It's been more than four years since Army Staff Sgt. Darrell Griffin Jr. was killed while serving in Iraq. When he died, he had been collaborating with his father on a book about the war.
Standing next to his son's grave, Darrell Griffin Sr. translates the abbreviated carvings of the headstone. Etched in the white marble, they remind you of an ancient language. First are the letters B-S-M-V.
"What that stands for is bronze star metal with valor," he says. "And PH is Purple Heart, KIA is killed in action."
He used to visit every Sunday. Now he comes here at least twice a month. The ritual is always the same: He lights two sticks of his son's favorite incense. The small chimes he brought here years ago dance in the breeze above a new bouquet of sunflowers.
"He always loved sunflowers," Griffin says. "I mean, remember, he was a big tough guy but he loved sunflowers."
Military grave markers only allow a few words — most begin with the word "Beloved." This one reads: "Husband, son and brother." But the father realized he had more to say.
Back home, the walls of Griffin's office are lined with books. But the one he is holding in his hands is his most cherished. He flips through the pages.
They are underlined, highlighted with bright colors and bookmarked with post-it notes. On the cover it lists two authors: Darrell Griffin Sr. and Darrell Griffin Jr.
"Once when he was real little, he said, 'Dad, did I have to take your name because we couldn't afford another one?' And I always remember that," Griffin says.
The book is titled Last Journey, A Father and Son in Wartime. It is a compilation of hundreds of emails, letters — and his son's journal.
"This is where he started his journal: 'I am attempting to create an account of two tours of combat in Iraq as an infantryman. I'm trying to make sense of a world that I'd never known until the first time I had to kill a man.'"
Griffin says he knew when his son was frightened because he would sign his emails with Skip or Skipper, his childhood nickname. "Dear Mom and Dad, I'm convoying within hours and just ask that you pray for me and believe for me because I can't right now ... I will email you as soon as I get there, Skipper."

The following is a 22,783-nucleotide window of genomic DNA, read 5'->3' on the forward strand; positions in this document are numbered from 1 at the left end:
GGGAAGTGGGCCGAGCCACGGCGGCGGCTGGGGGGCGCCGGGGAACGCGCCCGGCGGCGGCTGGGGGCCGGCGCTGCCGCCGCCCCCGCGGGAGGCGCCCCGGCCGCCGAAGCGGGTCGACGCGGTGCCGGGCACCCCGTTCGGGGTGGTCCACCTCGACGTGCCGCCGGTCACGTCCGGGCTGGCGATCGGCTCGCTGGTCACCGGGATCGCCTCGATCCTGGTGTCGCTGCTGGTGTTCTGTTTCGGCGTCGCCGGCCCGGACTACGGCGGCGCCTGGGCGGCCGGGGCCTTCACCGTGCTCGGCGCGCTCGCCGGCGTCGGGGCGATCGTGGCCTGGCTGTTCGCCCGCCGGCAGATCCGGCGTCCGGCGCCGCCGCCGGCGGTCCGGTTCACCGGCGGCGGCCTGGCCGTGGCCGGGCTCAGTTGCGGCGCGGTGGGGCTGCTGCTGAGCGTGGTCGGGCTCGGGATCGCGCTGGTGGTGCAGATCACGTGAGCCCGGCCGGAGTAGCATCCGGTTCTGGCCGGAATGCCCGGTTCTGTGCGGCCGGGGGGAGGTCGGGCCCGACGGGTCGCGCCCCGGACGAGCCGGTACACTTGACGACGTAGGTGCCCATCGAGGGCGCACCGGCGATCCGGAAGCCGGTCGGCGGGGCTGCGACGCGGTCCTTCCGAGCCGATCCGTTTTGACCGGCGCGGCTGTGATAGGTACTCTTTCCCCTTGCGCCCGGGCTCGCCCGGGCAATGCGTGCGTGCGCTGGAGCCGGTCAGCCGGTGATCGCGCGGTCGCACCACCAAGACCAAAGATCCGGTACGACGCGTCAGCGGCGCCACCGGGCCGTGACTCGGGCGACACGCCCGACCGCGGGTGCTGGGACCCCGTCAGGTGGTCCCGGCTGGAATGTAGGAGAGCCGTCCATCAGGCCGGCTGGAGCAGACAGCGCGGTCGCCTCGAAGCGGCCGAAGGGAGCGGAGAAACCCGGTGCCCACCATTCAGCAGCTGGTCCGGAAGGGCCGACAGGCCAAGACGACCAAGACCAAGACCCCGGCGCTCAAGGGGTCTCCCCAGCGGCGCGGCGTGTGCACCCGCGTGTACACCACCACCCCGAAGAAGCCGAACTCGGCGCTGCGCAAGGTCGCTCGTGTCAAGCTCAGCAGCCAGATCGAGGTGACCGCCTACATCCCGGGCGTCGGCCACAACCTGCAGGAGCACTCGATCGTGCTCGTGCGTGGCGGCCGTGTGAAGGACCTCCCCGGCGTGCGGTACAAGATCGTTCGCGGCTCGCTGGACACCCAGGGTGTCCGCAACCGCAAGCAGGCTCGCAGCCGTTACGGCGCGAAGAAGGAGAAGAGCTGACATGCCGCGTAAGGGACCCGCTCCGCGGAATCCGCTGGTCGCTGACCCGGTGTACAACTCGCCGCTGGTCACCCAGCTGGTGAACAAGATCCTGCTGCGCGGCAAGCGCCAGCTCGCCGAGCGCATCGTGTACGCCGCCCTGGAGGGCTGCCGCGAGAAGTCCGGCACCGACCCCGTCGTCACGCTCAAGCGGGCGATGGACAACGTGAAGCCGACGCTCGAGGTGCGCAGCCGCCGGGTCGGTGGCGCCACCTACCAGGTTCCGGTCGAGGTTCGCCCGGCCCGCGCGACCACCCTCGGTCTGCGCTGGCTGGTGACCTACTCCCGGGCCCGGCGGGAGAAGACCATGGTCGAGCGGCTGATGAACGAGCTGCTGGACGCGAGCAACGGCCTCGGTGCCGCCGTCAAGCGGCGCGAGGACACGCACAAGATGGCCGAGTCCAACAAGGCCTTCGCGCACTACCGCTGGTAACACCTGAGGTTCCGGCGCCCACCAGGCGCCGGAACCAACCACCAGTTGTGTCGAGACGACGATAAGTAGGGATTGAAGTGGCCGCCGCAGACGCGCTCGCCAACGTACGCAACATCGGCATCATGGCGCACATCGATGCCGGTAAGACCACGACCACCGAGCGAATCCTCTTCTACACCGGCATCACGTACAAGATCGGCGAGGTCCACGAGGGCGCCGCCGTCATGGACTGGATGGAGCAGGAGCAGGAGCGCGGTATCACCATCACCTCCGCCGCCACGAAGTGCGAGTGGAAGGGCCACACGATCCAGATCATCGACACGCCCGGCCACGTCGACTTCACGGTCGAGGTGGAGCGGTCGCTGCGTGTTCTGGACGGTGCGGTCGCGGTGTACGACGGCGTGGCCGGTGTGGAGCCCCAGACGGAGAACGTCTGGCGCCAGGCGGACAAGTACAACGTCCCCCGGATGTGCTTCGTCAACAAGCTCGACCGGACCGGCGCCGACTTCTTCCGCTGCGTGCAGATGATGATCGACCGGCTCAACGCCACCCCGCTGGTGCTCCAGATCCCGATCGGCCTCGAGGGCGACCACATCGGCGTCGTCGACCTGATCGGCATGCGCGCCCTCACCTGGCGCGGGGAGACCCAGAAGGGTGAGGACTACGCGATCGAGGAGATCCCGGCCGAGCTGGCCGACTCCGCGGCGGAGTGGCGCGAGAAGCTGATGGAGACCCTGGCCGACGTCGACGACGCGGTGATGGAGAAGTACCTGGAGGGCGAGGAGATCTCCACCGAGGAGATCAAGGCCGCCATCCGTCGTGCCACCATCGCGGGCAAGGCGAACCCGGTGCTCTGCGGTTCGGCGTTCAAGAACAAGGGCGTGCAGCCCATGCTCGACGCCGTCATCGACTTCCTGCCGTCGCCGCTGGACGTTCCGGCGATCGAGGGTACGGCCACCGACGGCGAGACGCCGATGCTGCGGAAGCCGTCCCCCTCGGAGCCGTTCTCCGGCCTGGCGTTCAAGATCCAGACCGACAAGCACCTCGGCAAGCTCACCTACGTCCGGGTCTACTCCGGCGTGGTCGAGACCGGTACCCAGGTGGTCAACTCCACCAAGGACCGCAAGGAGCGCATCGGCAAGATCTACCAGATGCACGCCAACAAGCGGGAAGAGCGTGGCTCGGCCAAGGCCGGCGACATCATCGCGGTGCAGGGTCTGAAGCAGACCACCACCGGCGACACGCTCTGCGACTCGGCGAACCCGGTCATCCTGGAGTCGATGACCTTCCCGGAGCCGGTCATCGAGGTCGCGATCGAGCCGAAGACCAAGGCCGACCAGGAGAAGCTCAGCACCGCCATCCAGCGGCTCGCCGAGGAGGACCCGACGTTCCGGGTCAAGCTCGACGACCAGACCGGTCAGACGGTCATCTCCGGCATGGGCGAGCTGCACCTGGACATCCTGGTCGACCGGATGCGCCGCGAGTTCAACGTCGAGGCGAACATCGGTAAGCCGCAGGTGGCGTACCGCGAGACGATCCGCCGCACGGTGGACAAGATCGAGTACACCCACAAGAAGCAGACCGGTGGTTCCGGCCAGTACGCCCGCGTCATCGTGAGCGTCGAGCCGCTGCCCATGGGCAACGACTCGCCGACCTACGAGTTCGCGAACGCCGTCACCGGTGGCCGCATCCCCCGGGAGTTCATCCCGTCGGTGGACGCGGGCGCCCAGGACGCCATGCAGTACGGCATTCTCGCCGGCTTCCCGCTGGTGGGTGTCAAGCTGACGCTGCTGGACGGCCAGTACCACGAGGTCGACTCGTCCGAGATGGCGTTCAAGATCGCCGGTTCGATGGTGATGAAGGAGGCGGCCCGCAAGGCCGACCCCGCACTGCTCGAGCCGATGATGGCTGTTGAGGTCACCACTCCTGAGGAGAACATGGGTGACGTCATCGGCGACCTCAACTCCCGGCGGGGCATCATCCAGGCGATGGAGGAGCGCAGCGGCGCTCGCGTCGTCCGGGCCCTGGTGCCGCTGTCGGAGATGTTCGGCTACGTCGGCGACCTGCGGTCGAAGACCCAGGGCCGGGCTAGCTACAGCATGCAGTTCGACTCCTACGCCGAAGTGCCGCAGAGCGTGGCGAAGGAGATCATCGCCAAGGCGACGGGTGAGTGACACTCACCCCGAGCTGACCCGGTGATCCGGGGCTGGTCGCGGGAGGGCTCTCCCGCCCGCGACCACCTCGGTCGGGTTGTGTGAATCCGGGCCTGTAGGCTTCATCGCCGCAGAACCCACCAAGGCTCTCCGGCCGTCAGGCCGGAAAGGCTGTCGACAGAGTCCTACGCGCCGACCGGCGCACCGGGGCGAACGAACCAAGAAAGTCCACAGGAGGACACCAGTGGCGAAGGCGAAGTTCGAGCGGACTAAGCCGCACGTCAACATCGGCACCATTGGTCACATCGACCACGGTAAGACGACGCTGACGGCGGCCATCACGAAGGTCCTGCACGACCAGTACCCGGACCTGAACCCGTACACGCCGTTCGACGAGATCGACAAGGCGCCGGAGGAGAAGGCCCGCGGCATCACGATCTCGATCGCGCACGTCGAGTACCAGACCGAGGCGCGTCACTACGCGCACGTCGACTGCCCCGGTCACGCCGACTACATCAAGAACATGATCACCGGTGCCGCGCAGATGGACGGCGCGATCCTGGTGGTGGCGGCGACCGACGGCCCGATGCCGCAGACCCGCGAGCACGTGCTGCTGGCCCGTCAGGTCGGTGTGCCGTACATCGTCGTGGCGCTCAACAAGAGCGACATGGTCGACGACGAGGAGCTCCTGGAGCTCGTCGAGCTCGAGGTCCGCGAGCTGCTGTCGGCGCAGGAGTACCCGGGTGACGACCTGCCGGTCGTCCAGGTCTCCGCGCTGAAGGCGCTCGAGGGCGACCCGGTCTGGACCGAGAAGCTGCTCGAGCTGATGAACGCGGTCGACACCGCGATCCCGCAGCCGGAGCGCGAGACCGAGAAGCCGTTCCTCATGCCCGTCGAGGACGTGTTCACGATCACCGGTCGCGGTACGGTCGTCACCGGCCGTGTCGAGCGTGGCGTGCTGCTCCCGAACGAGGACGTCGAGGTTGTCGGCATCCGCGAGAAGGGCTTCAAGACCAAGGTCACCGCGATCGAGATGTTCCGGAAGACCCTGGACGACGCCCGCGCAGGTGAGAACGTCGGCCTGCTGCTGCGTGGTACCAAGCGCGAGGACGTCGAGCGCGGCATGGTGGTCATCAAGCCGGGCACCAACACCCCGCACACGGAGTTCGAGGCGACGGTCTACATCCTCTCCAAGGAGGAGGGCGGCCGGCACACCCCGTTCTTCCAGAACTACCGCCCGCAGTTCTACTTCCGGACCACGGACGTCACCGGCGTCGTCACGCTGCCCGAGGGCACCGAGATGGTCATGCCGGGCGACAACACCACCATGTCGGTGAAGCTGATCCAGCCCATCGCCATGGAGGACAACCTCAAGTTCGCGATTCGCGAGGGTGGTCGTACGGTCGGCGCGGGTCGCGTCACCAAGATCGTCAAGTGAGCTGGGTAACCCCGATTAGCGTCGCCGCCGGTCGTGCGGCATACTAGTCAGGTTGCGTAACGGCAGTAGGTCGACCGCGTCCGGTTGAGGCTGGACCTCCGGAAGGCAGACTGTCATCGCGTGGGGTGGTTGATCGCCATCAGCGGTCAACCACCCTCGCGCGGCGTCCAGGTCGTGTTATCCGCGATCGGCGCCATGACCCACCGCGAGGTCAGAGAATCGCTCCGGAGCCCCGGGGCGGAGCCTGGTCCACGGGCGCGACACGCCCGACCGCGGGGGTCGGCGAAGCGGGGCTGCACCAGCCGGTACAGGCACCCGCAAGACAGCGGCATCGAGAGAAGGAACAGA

Their last conversation was on his son's 36th birthday.
"He said, 'Dad I'm just tired. I just want to come home.' And he never talked like that to us before," Griffin says.
A week later, a sniper's bullet killed Darrell Griffin Jr. Overcome with grief, his father knew he had to complete the book they had started together — inspired by their conversations; musings and questions about God — and shaped by war. But first, there was something else he had to do.
"Nobody believed I could go to Iraq because they don't allow parents to go the war zone," Griffin says.
With the help of his congressman and Gen. David Petraeus, Griffin traveled to Baghdad, then by Black Hawk helicopter to Camp Striker, where his son's unit was located.
One night, he couldn't sleep so he decided to take a walk and then he heard another set of boots on the ground.
"And it was my son," he says. "And it was absolutely unequivocally my son, not an image, not a dream. I was walking and there was my son. And in his normal vernacular, he said, 'Dad, what the F are you doing here?' He said, 'This is dangerous.' And before I could answer, he said, 'Don't worry about me, I'm in a good place.' And then he was gone."
Last Journey will always be the last gift to his son. Griffin picks up his copy.
"And I can see him smiling, knowing this is what he left me as his last gift," he says.
The gift of not only the worn book in his hands, but the courage to realize his long-held dream of being a writer. The 58-year-old former CPA is now working on his second book.